Chief Justice Iftikhar Muhammad Chaudhry on Tuesday gave the clearest hint that immunity to President Asif Ali Zardari under Article 248 of the Constitution was still an undecided issue and any one seeking it would have to come to the Supreme Court for a judgment. The issue of immunity was raised by NAB Chairman Navid Ahsan in the Supreme Court while appearing in the Ahmed Riaz Sheikh case and stated that as the president enjoyed immunity, some decisions of the Supreme Court on the NRO could not be implemented so far. But the chief justice snubbed the NAB chairman, asking him why he was pleading the case of the government or the president and said: “No one has come to us so far to get a verdict on whether any one enjoys immunity.” The exchange on the immunity issue unleashed a storm in the media and almost every TV channel had judicial and legal experts discussing the pros and cons of the CJ remarks, some speculating whether the Presidency and the chief justice were heading for a collision course, which might shake up the entire system.
[cubic1:dxdokomi][/cubic1:dxdokomi]
But the sudden eruption of the immunity issue also confirmed reports and analysis published by The News and Jang on January 20, 2010, which stated that the NRO judgment did not recognise any immunity for any of the NRO beneficiaries, including President Asif Ali Zardari. If he considers himself to be immune from being proceeded against, he will have to claim it before the court. The apex court left no doubt on Tuesday that it was the court that would decide whether the president should be given immunity or not. When this question came before the Supreme Court last time, as the then president General Pervez Musharraf claimed constitutional immunity, the SC had denied him. The NRO judgment subtly rejected this extraordinary treatment to an individual or a group of persons by referring to the principle of equality (Musawa’at) as enshrined in the teachings of Islam. On Tuesday, Chief Justice Iftikhar Chaudhry responded to Chairman NAB Navid Ahsan’s plea about the presidential immunity under Article 248, but it was Justice Ramday-led 13-member bench, which had refused to allow this immunity to the then president General Musharraf in the chief justice suspension case decided on July 20, 2007. The Supreme Court’s detailed judgment on the NRO was released to the media on the evening of Feb 19, 2010. Next day, on Feb 20, the main story in The News and Jang clearly reported: “The Supreme Court’s detailed judgment on the NRO has deprived President Asif Ali Zardari of the immunity that he was supposed to have enjoyed. Now, the president will have to persuade the court if he seeks immunity.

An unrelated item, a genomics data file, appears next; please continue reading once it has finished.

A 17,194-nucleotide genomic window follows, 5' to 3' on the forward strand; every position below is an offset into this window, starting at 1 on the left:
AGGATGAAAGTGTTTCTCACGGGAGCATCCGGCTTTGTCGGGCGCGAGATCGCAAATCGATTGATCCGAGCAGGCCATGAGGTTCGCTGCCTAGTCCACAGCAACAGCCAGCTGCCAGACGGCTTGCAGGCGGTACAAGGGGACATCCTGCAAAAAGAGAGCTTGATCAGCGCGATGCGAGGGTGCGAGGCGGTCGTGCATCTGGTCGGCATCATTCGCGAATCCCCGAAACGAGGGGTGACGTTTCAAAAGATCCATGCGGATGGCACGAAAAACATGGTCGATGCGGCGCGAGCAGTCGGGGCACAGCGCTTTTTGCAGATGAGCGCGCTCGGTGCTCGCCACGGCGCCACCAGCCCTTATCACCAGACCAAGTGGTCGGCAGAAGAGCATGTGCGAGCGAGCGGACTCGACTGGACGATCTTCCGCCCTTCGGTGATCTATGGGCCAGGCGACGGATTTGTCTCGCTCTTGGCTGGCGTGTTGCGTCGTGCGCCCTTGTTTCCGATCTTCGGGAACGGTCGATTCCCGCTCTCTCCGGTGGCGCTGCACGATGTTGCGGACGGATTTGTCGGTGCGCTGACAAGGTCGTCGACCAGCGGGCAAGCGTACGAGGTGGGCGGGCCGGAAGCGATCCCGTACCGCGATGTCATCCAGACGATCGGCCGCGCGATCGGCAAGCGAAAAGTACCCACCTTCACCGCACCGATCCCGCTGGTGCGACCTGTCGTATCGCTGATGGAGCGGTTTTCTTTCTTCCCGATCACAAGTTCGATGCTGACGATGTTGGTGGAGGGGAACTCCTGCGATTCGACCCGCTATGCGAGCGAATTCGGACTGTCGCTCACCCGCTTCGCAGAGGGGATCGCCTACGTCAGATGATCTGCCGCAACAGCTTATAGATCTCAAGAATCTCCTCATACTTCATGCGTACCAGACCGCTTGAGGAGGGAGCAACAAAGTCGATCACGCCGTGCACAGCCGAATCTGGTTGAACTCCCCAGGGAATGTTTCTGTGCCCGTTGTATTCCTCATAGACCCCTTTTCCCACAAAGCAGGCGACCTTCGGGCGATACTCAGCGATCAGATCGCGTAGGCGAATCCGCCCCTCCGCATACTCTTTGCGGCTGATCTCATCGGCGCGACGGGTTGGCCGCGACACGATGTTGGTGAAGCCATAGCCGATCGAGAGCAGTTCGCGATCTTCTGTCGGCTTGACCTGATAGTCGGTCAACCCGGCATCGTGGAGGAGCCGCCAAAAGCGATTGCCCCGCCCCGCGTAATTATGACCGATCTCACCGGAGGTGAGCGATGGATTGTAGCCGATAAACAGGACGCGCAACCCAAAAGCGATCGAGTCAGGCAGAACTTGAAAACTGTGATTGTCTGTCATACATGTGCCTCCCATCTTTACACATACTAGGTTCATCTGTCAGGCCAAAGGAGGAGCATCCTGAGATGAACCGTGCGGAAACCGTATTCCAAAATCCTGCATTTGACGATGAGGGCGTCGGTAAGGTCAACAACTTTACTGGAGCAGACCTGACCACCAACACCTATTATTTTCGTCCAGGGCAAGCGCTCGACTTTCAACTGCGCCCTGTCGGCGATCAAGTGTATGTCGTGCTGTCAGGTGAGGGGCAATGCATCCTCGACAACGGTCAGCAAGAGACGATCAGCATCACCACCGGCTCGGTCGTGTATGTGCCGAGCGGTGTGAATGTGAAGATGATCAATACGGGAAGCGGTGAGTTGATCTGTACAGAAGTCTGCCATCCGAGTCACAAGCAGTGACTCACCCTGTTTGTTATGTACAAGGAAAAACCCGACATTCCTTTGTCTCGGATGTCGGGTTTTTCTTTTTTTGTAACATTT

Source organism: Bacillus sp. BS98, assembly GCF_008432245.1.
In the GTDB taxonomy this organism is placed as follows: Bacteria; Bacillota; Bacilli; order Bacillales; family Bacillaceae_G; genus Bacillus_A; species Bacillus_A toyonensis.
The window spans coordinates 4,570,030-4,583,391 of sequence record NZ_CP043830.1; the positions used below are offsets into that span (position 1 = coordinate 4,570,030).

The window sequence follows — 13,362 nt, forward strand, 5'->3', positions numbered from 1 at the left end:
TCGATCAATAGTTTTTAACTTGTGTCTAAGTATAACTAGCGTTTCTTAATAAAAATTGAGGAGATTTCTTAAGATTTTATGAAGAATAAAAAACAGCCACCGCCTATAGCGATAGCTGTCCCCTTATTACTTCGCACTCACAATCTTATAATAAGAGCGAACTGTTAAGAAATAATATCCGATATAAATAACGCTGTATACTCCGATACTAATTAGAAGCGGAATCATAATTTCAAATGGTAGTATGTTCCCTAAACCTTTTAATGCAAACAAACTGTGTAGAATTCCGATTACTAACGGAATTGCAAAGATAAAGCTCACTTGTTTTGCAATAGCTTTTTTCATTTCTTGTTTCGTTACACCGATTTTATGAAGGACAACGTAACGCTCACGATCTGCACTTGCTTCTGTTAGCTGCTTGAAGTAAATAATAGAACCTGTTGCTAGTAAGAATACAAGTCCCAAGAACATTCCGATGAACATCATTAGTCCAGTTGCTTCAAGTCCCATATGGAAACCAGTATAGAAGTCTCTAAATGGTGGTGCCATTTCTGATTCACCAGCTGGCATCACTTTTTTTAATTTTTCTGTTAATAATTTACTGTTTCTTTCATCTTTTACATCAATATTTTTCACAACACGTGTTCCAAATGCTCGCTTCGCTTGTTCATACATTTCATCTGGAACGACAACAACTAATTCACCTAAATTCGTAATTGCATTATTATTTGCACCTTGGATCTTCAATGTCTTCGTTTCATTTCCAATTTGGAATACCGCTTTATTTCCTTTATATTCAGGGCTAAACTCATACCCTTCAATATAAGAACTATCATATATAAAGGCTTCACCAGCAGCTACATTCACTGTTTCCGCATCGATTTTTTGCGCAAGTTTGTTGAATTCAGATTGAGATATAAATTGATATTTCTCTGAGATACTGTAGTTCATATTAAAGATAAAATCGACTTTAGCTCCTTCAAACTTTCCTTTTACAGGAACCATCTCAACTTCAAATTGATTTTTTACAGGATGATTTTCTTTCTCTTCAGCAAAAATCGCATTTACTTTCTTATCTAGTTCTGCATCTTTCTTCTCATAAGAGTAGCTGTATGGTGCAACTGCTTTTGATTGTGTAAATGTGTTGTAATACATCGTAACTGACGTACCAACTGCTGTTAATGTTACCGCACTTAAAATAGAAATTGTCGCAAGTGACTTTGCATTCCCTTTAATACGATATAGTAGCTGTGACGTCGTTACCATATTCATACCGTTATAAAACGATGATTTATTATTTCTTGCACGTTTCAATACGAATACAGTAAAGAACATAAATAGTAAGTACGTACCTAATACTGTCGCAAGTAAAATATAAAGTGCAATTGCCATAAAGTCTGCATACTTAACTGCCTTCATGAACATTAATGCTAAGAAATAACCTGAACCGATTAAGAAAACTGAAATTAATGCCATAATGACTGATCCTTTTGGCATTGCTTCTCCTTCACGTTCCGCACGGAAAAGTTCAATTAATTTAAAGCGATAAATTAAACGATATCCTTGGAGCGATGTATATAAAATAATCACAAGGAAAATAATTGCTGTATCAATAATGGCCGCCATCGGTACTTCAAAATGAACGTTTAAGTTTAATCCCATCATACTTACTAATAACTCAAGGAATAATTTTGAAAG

[bv:dxdokomi][/bv:dxdokomi]
The judgment issued on Tuesday does not discuss President Asif Ali Zardari, but like other accused all his corruption cases, both within Pakistan and outside, stand reopened. Now the onus would be on the president and his legal eagles to argue before the court to prove that Zardari enjoys legal or constitutional “immunity” or “exemption”, so he could not be tried under any criminal offence during his term of office. Although the government, the PPP leadership and their sympathisers or promoters in the media criticised the Jang Group for this interpretation of the NRO judgment, the Supreme Court judgment plainly talked about the revival of the pre-Oct 2007 situation without any exception and exemption, which was a clear indication that no immunity was given to anyone in the NRO verdict. The judgment ordered the reopening of “all” the cases, both within Pakistan and outside, closed under the NRO besides directing the NAB and other authorities to freeze the assets of all concerned as was the position on Oct 5, 2007.”
By: The News

[cubic1:dxdokomi][/cubic1:dxdokomi]